Two potentially complementary mechanisms exist by which grouping can facilitate feeding initiation on trichome-bearing plants: first, previous work suggests that caterpillars collectively lay down silk to avoid trichome exudates (Rathcke and Poole, 1975), and second, the present study shows that individuals share the feeding edge created by one of their neighbors. M. menapis collectively lay down a network of silk threads to move around suspended above the trichomes (Despland and Santacruz-Endara, 2016), and this behavior was observed on control leaves in our experiment (Supplementary Image 1). However, larvae on washed leaves were observed walking directly on the leaf surface, around the base of non-glandular trichomes (Supplementary Videos 1, 2), suggesting that the silk bridge is used to avoid glandular trichomes and their exudates. As soon as a control-side larva established a feeding edge, it fed on the leaf lamina, cutting trichomes, including glandular trichomes, at the base, presumably avoiding exudates contained in the trichome head. Feeding was often followed by grooming behavior, presumably to remove secretions the larva had been unable to avoid (Gurr and McGrath, 2001). Similarly, cooperation by sharing the task of producing a feeding edge has been proposed to explain social facilitation of feeding in folivores on particularly tough leaves. Experiments suggest that small larvae need to work together to cut tough leaves: young larvae grow better in larger groups but the difference disappears when they are reared on pre-damaged leaves [Pryeria sinica Lepidoptera: Zygaenidae (Tsubaki and Shiotsu, 1982); Chlosyne lacinia Lepidoptera: Nymphalidae (Clark and Faeth, 1997); Chrysophtharta agricola Coleoptera: Chrysomelidae (Nahrung et al., 2001)].
Scaling relationships imply that trichomes are especially dangerous for small larvae (Zalucki et al., 2001), and indeed, in M. menapis as in other species, groups tend to break up as caterpillars grow, such that in the field, late instar larvae are often observed alone (see Figure 1). Laboratory observations confirm that late-instar M. menapis eat glandular and non-glandular trichomes apparently effortlessly (Supplementary Video 3).
The genus Mechanitis is specialized on the trichome-bearing Leptostemonum clade within the mega-genus Solanum, and many species are gregarious (Giraldo and Uribe, 2012). Mechanitis menapis actually exhibits relatively small group-sizes and flexible behavior (Despland and Santacruz-Endara, 2016) compared to some congenerics (Young and Moffett, 1979b; Young, 1983; Brown and Freitas, 1994; Arantes, 2001; Giraldo and Uribe, 2010). Previous work has suggested that other Mechanitis larvae cut trichomes prior to feeding, leading to the accumulation of piles of uneaten trichomes near the feeding hole (Young and Moffett, 1979b), and that they use silk to cover plant trichomes and to facilitate movement and feeding (Rathcke and Poole, 1975), suggesting that adaptations to overcoming trichomes are widespread in this genus that specializes on trichome-defended plants. The phylogeny of Mechanitis is still unresolved and data are insufficient to form hypotheses about the evolution of gregariousness and host plant use in this genus.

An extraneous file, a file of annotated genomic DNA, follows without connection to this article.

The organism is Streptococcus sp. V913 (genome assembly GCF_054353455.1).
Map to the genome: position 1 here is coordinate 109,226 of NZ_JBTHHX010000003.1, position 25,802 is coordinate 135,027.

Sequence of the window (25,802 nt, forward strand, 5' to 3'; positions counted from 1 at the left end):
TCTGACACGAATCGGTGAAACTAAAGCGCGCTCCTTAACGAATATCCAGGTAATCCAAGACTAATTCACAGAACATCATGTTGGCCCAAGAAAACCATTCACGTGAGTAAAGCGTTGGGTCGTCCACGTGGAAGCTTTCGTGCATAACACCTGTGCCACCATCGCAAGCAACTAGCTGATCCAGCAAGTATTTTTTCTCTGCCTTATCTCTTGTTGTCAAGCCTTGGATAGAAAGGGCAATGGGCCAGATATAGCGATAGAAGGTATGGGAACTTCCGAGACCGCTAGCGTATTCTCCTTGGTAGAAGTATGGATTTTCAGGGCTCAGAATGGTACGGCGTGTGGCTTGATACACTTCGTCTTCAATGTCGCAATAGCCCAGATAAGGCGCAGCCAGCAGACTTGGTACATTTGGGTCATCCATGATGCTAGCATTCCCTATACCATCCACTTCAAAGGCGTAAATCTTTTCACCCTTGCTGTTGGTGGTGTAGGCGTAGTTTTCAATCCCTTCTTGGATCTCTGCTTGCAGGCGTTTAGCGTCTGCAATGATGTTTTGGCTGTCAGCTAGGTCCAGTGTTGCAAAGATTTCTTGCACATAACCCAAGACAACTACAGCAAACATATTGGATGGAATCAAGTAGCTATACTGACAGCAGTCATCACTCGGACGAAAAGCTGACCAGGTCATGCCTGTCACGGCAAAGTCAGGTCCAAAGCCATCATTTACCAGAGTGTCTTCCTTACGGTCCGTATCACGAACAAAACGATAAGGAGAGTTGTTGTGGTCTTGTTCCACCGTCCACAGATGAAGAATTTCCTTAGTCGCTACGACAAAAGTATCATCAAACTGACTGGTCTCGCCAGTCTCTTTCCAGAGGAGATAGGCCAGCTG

The present study provides the first evidence, to my knowledge, demonstrating a mechanism of cooperation between conspecific folivores, and explains the mechanism via overcoming a plant's trichome-based defenses and facilitating entry to the leaf. There are many known examples whereby insect feeding decreases plant quality for subsequent, con- or hetero-specific, herbivores by stimulating induced plant defenses (Schoonhoven et al., 2005; Johnson et al., 2012; Stam et al., 2014). Instances where attack by an herbivore facilitates feeding by others are less well-documented: a review suggests that 20–40% of interactions between different herbivore species on the same plant are facilitative (Stam et al., 2014), and that these primarily occur between species, even between feeding guilds [e.g., chewing and sucking guilds (Stam et al., 2014), above- and belowground feeders (Johnson et al., 2012)]. For instance, leaf-rollers create novel habitats on a plant and thus facilitate colonization by many other herbivores (Vieira and Romero, 2013). The present study shows that feeding activity can facilitate further feeding by conspecifics by overcoming trichome defenses and opening up a feeding edge.